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Divisions deep between EU and Russia at summit

Russian and European Union leaders sat down for talks Friday at a summit that may only serve to advertise the growing antagonism between Moscow and its Western neighbors.

The talks between President Vladimir Putin and an EU delegation led by German Chancellor Angela Merkel are unlikely to yield a single agreement.

"I am not expecting, honestly, anything spectacular from this meeting," European Commission President Jose Manuel Barroso said Thursday before a dinner marking the start of the summit, which appeared doomed by both sides' inability to resolve vexing energy, trade and security issues.

Merkel said after her arrival in the southeastern Russian city that she did not expect concrete results from the summit, but did expect insight into the disagreements.

"It is always better to talk to each other than to talk about each other," she said.

The Kremlin accuses the West of trying to isolate Russia and meddle in its internal affairs. EU leaders, meanwhile, are concerned about Russia's harsh rhetoric and the government's crackdown on political critics in the run-up to parliamentary elections in December and a presidential vote in March.

"As progress in the Russia-EU relations has stalled, problems in all areas began mushrooming and a rollback began. It's like riding a bike: You stop moving and you fall," said Fyodor Lukyanov, editor of the magazine Russia in Global Affairs.

Tensions between Russia and Europe spiked last month when authorities in EU-member Estonia removed a statue commemorating Red Army soldiers from downtown Tallinn. The removal sparked days of clashes between Estonian police and ethnic Russian protesters, leaving one person killed and hundreds arrested.

A pro-Kremlin, nationalist youth group, meanwhile, blockaded the Estonian Embassy in Moscow and chased the Estonian ambassador. Estonian government Web sites have come under cyber-attack, which Estonian officials suggest was coming from Russia and perhaps been coordinated by Moscow.

"I'm sure this issue will be one of the talking points at the summit," Estonian Defense Minister Jaak Aaviksoo said Thursday in Tallinn. He said initial attacks carried IP numbers from Russian governmental offices, and "there is not sufficient evidence of a government role, but it indicates a possibility."

Estonian and Polish officials discussed canceling the Samara summit, but Germany insisted it go ahead because of the importance of maintaining economic and political ties with Russia.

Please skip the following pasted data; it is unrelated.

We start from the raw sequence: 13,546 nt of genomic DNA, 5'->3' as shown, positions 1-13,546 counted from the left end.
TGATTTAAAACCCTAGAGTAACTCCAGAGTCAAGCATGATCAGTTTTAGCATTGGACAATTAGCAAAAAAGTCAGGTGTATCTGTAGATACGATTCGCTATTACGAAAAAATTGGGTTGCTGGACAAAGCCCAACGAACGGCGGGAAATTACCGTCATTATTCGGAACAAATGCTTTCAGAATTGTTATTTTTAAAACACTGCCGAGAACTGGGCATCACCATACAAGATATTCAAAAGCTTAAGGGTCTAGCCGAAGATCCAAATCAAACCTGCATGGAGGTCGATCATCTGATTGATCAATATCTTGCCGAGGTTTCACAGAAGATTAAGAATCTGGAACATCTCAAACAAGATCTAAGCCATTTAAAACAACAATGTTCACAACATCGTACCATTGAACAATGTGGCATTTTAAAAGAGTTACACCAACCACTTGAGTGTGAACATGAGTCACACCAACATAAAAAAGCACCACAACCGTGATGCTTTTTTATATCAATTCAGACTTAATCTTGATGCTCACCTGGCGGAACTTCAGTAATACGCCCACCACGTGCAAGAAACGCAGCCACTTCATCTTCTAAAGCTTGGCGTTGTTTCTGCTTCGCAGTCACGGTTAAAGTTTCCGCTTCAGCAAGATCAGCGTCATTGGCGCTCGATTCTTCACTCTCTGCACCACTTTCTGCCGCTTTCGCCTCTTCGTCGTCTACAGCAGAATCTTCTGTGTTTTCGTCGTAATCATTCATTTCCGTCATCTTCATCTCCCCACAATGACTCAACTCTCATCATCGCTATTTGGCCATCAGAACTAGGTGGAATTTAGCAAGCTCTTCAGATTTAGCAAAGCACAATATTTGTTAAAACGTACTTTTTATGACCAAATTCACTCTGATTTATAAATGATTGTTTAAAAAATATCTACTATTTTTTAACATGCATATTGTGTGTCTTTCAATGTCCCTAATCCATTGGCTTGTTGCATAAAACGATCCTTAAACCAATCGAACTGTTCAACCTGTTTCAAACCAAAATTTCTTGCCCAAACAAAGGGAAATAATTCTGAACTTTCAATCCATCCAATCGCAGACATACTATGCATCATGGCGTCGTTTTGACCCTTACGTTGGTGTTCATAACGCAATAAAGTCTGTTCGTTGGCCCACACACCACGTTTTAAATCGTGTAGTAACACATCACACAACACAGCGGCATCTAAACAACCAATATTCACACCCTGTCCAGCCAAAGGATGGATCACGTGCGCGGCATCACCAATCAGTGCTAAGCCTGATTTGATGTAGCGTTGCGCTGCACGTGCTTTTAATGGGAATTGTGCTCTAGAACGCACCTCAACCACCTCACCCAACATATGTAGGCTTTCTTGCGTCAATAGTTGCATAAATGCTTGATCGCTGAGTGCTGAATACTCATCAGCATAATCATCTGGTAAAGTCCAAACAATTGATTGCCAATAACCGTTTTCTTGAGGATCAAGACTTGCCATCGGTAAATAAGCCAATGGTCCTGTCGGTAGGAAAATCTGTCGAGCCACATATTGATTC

The EU and Russia also have failed to resolve a Russian ban on Polish meat and plant exports that last year prompted Warsaw to block the start of talks on a new EU-Russia partnership agreement.

Kremlin spokesman Dmitry Peskov said Friday that participants discussed the agreement and the meat dispute over dinner, among other issues, but suggested there were no breakthroughs. On the meat dispute, he said "we are trying to be flexible, but to certain limits, of course."

The two sides also are stalled over energy supplies.

Russia supplies a quarter of Europe's oil and more than two-fifths of its gas _ but many EU nations are concerned about rising energy dependence on Moscow, especially after Russia briefly halted gas supplies to Ukraine and Belarus in 2006 and 2007, resulting in supply shortfalls to EU countries.

The EU has urged Russia to ratify an international energy charter that would oblige it to offer foreign investors fair access to its oil and gas deposits and export pipelines. But the Kremlin has bluntly rejected the pact.

And Putin last week secured pipeline deals to send the bulk of Central Asian oil and gas exports through Russia _ preserving Russia's near-monopoly on the transport of Central Asian gas.

Russia also has failed to honor past commitments. Last year, Moscow promised to stop charging European airlines for flying over Siberia, but the levies continue.

The EU has warned that Moscow's disregard for commitments could jeopardize efforts to bring Russia into the World Trade Organization _ a Kremlin goal the EU had agreed to support.

Russia's record on democracy and human rights under Putin also looms over the Samara summit.

Although Germany has urged the Kremlin to allow a rally Friday and authorities have given approval for a demonstration, activists said they were being harassed even before the summit began.

Police prevented chess champion and Kremlin foe Garry Kasparov and another opposition leader from boarding a flight Friday morning from Moscow to Samara, where they had planned to take part in the protest. Police took their tickets and passports without giving any explanation, aide Marina Litvinovich said.

Kasparov said police detained an activist Thursday at the Samara airport. "They are followed, and they are arrested on their arrival," Kasparov told The Associated Press.

About 15 others have been detained at least briefly, said Anastasiya Kurt-Adzhiyeva, a coordinator for an opposition umbrella group that includes Kasparov's organization.

Russia and the EU also remain divided on security issues.

Putin has criticized U.S. plans for missile-defense system with planned sites in Poland and the Czech Republic, saying Moscow does not believe claims that the system was intended to counter a missile threat from Iran.

Russian generals warned that Moscow could respond by targeting the sites with nuclear missiles, and Moscow threatened to pull out of a Cold War-era accord that banned intermediate-range missiles.

Moscow also refuses to back a draft U.N. Security Council resolution proposed by the U.S. and EU nations endorsing independence for Kosovo under international supervision.

Moscow, a key ally of Serbia, says talks must continue to satisfy the Serbs, who want the province of Kosovo to remain within Serbia's borders.

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